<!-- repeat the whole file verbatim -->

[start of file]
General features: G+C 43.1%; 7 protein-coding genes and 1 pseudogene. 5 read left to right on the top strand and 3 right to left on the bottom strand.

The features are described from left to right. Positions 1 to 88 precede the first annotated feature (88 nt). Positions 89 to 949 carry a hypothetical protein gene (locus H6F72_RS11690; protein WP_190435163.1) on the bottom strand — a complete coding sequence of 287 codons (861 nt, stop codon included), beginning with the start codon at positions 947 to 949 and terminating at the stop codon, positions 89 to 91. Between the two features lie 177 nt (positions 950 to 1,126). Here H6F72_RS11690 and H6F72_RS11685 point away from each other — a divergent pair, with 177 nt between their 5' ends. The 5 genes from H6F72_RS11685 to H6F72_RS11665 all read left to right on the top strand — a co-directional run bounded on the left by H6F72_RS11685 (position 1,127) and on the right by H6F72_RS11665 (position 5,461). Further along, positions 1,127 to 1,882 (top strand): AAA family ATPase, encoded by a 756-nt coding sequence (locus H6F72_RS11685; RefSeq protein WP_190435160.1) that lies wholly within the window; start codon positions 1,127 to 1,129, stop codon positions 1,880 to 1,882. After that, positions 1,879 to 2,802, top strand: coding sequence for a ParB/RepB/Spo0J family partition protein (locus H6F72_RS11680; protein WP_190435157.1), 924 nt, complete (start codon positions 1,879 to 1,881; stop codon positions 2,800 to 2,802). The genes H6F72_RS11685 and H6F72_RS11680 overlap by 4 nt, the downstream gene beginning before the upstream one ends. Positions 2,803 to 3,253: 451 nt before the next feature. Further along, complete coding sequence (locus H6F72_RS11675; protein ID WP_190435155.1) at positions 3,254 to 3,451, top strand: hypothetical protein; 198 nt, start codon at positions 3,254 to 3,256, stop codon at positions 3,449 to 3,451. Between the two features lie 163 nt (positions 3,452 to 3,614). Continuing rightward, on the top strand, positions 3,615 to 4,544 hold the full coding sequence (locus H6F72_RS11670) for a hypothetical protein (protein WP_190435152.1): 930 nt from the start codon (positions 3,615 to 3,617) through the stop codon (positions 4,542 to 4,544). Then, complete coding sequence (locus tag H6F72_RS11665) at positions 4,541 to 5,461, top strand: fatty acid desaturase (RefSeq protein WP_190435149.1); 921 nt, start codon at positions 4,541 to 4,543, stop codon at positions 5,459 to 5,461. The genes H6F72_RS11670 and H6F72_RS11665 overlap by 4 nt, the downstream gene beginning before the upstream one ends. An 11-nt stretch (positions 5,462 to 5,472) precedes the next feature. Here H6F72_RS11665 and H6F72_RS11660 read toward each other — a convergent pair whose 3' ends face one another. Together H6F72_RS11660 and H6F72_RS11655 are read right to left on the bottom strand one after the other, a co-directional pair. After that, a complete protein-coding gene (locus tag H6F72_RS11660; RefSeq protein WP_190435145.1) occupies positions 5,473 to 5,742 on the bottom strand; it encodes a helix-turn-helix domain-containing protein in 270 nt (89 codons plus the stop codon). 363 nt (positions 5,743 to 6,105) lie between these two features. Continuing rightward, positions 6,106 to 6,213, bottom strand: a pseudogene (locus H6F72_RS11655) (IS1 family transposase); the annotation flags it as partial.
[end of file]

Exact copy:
General features: G+C 43.1%; 7 protein-coding genes and 1 pseudogene. 5 read left to right on the top strand and 3 right to left on the bottom strand.

The features are described from left to right. Positions 1 to 88 precede the first annotated feature (88 nt). Positions 89 to 949 carry a hypothetical protein gene (locus H6F72_RS11690; protein WP_190435163.1) on the bottom strand — a complete coding sequence of 287 codons (861 nt, stop codon included), beginning with the start codon at positions 947 to 949 and terminating at the stop codon, positions 89 to 91. Between the two features lie 177 nt (positions 950 to 1,126). Here H6F72_RS11690 and H6F72_RS11685 point away from each other — a divergent pair, with 177 nt between their 5' ends. The 5 genes from H6F72_RS11685 to H6F72_RS11665 all read left to right on the top strand — a co-directional run bounded on the left by H6F72_RS11685 (position 1,127) and on the right by H6F72_RS11665 (position 5,461). Further along, positions 1,127 to 1,882 (top strand): AAA family ATPase, encoded by a 756-nt coding sequence (locus H6F72_RS11685; RefSeq protein WP_190435160.1) that lies wholly within the window; start codon positions 1,127 to 1,129, stop codon positions 1,880 to 1,882. After that, positions 1,879 to 2,802, top strand: coding sequence for a ParB/RepB/Spo0J family partition protein (locus H6F72_RS11680; protein WP_190435157.1), 924 nt, complete (start codon positions 1,879 to 1,881; stop codon positions 2,800 to 2,802). The genes H6F72_RS11685 and H6F72_RS11680 overlap by 4 nt, the downstream gene beginning before the upstream one ends. Positions 2,803 to 3,253: 451 nt before the next feature. Further along, complete coding sequence (locus H6F72_RS11675; protein ID WP_190435155.1) at positions 3,254 to 3,451, top strand: hypothetical protein; 198 nt, start codon at positions 3,254 to 3,256, stop codon at positions 3,449 to 3,451. Between the two features lie 163 nt (positions 3,452 to 3,614). Continuing rightward, on the top strand, positions 3,615 to 4,544 hold the full coding sequence (locus H6F72_RS11670) for a hypothetical protein (protein WP_190435152.1): 930 nt from the start codon (positions 3,615 to 3,617) through the stop codon (positions 4,542 to 4,544). Then, complete coding sequence (locus tag H6F72_RS11665) at positions 4,541 to 5,461, top strand: fatty acid desaturase (RefSeq protein WP_190435149.1); 921 nt, start codon at positions 4,541 to 4,543, stop codon at positions 5,459 to 5,461. The genes H6F72_RS11670 and H6F72_RS11665 overlap by 4 nt, the downstream gene beginning before the upstream one ends. An 11-nt stretch (positions 5,462 to 5,472) precedes the next feature. Here H6F72_RS11665 and H6F72_RS11660 read toward each other — a convergent pair whose 3' ends face one another. Together H6F72_RS11660 and H6F72_RS11655 are read right to left on the bottom strand one after the other, a co-directional pair. After that, a complete protein-coding gene (locus tag H6F72_RS11660; RefSeq protein WP_190435145.1) occupies positions 5,473 to 5,742 on the bottom strand; it encodes a helix-turn-helix domain-containing protein in 270 nt (89 codons plus the stop codon). 363 nt (positions 5,743 to 6,105) lie between these two features. Continuing rightward, positions 6,106 to 6,213, bottom strand: a pseudogene (locus H6F72_RS11655) (IS1 family transposase); the annotation flags it as partial.